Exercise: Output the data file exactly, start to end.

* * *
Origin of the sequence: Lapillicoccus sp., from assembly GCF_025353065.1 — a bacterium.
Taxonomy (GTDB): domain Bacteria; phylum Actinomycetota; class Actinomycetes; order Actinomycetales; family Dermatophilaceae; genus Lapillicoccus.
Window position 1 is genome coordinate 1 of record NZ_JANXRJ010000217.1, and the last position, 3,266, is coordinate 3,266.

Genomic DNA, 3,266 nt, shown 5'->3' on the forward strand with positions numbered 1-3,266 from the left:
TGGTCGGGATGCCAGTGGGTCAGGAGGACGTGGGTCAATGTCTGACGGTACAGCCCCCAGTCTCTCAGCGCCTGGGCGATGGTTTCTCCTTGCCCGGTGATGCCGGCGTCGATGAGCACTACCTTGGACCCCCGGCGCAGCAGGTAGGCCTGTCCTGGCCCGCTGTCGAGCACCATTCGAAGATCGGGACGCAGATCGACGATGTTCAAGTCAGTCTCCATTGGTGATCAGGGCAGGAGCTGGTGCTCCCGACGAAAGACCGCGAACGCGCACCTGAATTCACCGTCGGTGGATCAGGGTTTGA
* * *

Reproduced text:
Origin of the sequence: Lapillicoccus sp., from assembly GCF_025353065.1 — a bacterium.
Taxonomy (GTDB): domain Bacteria; phylum Actinomycetota; class Actinomycetes; order Actinomycetales; family Dermatophilaceae; genus Lapillicoccus.
Window position 1 is genome coordinate 1 of record NZ_JANXRJ010000217.1, and the last position, 3,266, is coordinate 3,266.

Genomic DNA, 3,266 nt, shown 5'->3' on the forward strand with positions numbered 1-3,266 from the left:
TGGTCGGGATGCCAGTGGGTCAGGAGGACGTGGGTCAATGTCTGACGGTACAGCCCCCAGTCTCTCAGCGCCTGGGCGATGGTTTCTCCTTGCCCGGTGATGCCGGCGTCGATGAGCACTACCTTGGACCCCCGGCGCAGCAGGTAGGCCTGTCCTGGCCCGCTGTCGAGCACCATTCGAAGATCGGGACGCAGATCGACGATGTTCAAGTCAGTCTCCATTGGTGATCAGGGCAGGAGCTGGTGCTCCCGACGAAAGACCGCGAACGCGCACCTGAATTCACCGTCGGTGGATCAGGGTTTGA